Man saved by rare bone marrow match

PHOTO: Man saved by rare bone marrow match

Indonesian Ivan Wijaya received the best wedding anniversary gift last year: a new lease of life.

Earlier that year, he was diagnosed with leukaemia, or cancer of the blood cells, and he and his wife Ledy had to put plans for a baby on hold.

"My world was turned upside down in a second," the 29-year- old said. "We wanted to start a family, but I didn't know if I could live till the next year."

To make matters worse, the former operations manager suffered from a more complex form of leukaemia, which needed strong doses of chemotherapy. Treatment at hospitals in Jakarta and Kuala Lumpur did not help.

Desperate to get treated, Mr Ivan came to Singapore's National University Hospital in July last year. He also sought a donor from Singapore's registry of bone marrow donors.

Though chances of a match were low - one in 20,000 - Mr Ivan got a call bearing good news within months.

"I said 'What? So quickly? Can this be true?'" he said, breaking into a smile. "It was really a miracle."

So Mr Ivan spent his second wedding anniversary, Oct 9, in the high dependency ward, getting the transplant.

Yesterday, he met his donor, Ms Yow Enning, 28, for the first time. Mr Ivan told her: "You are the reason I am standing here today. I can't thank you enough for saving my life."

This year, local bone marrow donors like Ms Yow have saved at least 19 patients, 13 of whom are from Singapore.

A total of 48,000 people have signed up to be bone marrow donors locally. But as matches are rare, it is hardly enough to fulfil the 50 local and international requests that the Bone Marrow Donor Programme (BMDP)) receives each month, said the charity's president, Ms Jane Prior.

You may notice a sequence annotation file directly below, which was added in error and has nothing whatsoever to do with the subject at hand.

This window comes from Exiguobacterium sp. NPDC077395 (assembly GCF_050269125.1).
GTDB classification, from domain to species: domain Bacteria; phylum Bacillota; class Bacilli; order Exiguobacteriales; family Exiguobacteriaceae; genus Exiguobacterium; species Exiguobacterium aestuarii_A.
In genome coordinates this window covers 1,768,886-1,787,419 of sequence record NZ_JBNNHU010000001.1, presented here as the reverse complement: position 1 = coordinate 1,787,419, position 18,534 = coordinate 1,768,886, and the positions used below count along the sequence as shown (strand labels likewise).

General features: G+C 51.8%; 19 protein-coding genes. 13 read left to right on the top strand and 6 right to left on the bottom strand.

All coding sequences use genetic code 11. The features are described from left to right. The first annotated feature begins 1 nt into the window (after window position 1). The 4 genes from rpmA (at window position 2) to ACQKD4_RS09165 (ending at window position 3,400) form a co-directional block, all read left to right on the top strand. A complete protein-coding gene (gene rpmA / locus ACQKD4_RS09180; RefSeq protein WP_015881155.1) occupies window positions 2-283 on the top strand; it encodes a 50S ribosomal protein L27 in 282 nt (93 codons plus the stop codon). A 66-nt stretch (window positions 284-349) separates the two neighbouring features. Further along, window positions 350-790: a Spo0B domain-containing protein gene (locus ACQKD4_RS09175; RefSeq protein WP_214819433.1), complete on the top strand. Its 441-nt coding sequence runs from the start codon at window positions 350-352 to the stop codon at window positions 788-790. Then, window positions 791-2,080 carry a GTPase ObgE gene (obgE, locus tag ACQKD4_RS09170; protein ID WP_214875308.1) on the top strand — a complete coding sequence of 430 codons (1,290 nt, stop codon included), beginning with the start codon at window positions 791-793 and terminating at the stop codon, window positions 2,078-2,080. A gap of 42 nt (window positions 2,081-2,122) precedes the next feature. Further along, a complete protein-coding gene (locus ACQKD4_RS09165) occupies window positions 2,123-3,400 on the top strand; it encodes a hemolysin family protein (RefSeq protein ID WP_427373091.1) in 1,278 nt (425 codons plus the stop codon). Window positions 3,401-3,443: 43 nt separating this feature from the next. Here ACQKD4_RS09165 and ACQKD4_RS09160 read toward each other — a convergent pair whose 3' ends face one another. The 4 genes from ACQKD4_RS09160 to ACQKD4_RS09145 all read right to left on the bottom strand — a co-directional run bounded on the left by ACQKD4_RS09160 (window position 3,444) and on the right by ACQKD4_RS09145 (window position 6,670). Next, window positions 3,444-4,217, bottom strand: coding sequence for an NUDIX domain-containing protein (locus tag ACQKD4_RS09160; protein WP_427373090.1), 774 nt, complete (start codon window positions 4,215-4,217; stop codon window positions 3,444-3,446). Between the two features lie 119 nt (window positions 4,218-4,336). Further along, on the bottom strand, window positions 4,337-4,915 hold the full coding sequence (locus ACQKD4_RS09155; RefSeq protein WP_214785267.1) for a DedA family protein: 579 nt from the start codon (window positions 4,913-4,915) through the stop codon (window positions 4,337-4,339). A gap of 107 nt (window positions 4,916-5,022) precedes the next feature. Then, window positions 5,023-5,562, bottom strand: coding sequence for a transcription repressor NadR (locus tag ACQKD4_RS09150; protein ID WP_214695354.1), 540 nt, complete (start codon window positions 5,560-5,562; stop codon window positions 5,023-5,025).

Ms Yow had signed up to be a bone marrow donor at a school drive in 2006. Last year, when she got a call from BMDP, she had no qualms about donating.

"I felt like I had struck the charity lottery," said the communications manager, who donates blood regularly. "It is such a rare chance to save a life, so why not?"

Bone marrow contains stem cells and it is these stem cells that patients need to save their lives.

First, Ms Yow did a blood test to confirm the match. Then, she visited the National Cancer Centre four times to get hormone injections, which would stimulate her bone marrow to produce more stem cells. Finally, she spent six hours strapped to a machine to donate these stem cells.

"It was relatively painless and I played computer games at the same time," she said.

"Not everyone would have the money to start their own charity foundation. But at least I can look back and say 'Yes, I have helped save a life.'"

This article was first published on Nov 15, 2014.
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